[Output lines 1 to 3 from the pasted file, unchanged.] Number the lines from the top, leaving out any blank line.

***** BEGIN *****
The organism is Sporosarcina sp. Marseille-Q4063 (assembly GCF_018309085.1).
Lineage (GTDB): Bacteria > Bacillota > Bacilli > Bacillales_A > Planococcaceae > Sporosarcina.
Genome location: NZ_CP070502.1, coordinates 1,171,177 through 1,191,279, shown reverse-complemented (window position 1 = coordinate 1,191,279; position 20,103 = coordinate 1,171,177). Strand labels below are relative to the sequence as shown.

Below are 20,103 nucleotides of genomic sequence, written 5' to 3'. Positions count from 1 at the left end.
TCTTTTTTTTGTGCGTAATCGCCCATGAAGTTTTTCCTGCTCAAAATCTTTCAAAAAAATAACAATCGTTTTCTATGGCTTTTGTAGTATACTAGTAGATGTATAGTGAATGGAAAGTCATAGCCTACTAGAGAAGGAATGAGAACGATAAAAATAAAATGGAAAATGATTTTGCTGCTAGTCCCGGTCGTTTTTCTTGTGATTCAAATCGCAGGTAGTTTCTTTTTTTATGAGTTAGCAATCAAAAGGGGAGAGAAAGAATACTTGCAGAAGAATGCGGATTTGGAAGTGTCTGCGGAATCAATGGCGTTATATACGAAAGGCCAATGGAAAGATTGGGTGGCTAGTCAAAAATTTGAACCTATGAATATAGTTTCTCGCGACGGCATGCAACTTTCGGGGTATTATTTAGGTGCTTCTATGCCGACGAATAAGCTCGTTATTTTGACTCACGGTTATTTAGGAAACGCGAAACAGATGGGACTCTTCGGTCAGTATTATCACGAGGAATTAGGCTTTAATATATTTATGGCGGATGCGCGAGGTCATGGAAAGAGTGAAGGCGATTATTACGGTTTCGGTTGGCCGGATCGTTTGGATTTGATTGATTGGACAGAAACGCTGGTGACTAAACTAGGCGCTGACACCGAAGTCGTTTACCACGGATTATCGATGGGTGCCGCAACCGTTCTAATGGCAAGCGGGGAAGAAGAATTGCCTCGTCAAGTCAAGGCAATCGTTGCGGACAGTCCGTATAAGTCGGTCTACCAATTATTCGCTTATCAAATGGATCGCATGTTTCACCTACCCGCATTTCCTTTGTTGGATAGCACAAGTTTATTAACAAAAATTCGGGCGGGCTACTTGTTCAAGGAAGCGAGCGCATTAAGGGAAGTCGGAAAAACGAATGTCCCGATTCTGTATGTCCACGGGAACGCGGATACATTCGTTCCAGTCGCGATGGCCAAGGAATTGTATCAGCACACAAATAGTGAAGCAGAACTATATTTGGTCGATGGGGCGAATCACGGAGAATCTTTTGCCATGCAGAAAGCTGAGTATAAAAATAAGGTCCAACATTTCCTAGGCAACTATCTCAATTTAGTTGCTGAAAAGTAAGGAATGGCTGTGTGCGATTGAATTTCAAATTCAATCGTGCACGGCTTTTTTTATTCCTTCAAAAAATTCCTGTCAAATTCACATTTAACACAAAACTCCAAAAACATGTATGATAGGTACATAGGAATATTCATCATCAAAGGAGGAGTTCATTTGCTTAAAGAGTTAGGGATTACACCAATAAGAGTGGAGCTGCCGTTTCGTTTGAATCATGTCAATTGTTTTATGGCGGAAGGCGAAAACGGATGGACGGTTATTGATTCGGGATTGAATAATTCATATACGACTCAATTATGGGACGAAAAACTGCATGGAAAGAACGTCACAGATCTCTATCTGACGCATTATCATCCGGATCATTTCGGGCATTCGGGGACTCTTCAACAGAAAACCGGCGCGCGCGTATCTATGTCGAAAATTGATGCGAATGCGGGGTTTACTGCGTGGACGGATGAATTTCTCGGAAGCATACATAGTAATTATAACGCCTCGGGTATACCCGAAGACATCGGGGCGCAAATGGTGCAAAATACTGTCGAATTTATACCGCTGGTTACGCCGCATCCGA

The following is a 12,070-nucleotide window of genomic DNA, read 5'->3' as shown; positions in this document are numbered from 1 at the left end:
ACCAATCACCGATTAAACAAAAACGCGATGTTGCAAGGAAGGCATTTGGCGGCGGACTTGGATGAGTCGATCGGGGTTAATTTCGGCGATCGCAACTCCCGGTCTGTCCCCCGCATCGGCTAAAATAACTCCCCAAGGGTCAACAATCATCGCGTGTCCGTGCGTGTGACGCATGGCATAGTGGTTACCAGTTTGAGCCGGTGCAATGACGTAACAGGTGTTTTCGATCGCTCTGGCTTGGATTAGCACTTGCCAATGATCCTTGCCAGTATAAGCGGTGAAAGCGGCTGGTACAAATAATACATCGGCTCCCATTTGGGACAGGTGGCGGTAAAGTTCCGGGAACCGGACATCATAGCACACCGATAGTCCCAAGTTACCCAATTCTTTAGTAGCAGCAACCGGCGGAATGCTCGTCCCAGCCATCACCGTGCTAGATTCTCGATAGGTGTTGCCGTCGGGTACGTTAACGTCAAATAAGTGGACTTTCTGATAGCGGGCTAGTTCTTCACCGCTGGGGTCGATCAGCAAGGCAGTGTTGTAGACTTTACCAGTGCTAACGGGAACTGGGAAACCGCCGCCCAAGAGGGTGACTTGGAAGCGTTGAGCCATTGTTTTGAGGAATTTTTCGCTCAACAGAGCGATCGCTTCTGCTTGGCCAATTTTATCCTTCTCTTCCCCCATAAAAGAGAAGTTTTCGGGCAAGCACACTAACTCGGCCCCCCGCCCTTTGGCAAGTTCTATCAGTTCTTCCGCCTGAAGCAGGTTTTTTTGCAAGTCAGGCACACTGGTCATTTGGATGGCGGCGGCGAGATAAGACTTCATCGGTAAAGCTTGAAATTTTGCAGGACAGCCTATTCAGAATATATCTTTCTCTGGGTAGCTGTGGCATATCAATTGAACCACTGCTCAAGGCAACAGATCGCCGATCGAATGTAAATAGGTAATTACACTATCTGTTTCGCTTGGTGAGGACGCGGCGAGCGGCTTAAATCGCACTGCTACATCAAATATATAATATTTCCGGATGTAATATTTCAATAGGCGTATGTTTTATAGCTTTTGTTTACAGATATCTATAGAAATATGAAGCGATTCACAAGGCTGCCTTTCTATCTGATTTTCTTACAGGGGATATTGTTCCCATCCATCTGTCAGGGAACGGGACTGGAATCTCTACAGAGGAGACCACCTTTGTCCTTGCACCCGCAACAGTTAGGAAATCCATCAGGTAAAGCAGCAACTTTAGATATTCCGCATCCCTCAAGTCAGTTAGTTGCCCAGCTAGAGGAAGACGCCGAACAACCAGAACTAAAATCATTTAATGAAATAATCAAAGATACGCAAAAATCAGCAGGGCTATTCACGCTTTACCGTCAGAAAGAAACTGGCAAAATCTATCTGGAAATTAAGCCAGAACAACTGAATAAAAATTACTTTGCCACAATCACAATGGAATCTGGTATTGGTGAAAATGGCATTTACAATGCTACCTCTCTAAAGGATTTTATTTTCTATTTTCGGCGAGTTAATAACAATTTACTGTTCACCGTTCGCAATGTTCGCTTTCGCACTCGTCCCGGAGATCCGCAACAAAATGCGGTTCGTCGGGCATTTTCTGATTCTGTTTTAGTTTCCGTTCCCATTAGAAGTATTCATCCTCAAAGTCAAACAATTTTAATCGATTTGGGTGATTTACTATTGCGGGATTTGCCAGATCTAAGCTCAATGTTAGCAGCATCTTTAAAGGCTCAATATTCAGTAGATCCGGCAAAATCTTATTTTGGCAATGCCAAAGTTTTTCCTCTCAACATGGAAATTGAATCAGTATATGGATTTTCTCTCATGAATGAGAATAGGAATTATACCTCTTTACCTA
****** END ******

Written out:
The organism is Sporosarcina sp. Marseille-Q4063 (assembly GCF_018309085.1).
Lineage (GTDB): Bacteria > Bacillota > Bacilli > Bacillales_A > Planococcaceae > Sporosarcina.
Genome location: NZ_CP070502.1, coordinates 1,171,177 through 1,191,279, shown reverse-complemented (window position 1 = coordinate 1,191,279; position 20,103 = coordinate 1,171,177). Strand labels below are relative to the sequence as shown.